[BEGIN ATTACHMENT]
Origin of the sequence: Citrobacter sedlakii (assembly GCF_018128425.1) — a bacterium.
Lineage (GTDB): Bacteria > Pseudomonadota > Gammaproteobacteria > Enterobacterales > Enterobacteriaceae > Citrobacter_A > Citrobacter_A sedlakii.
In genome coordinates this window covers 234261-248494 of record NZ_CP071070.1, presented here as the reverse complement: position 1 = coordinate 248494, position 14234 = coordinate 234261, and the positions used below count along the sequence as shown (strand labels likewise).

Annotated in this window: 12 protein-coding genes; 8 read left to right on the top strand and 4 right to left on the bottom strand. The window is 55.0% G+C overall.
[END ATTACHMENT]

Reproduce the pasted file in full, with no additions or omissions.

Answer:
Origin of the sequence: Citrobacter sedlakii (assembly GCF_018128425.1) — a bacterium.
Lineage (GTDB): Bacteria > Pseudomonadota > Gammaproteobacteria > Enterobacterales > Enterobacteriaceae > Citrobacter_A > Citrobacter_A sedlakii.
In genome coordinates this window covers 234261-248494 of record NZ_CP071070.1, presented here as the reverse complement: position 1 = coordinate 248494, position 14234 = coordinate 234261, and the positions used below count along the sequence as shown (strand labels likewise).

Annotated in this window: 12 protein-coding genes; 8 read left to right on the top strand and 4 right to left on the bottom strand. The window is 55.0% G+C overall.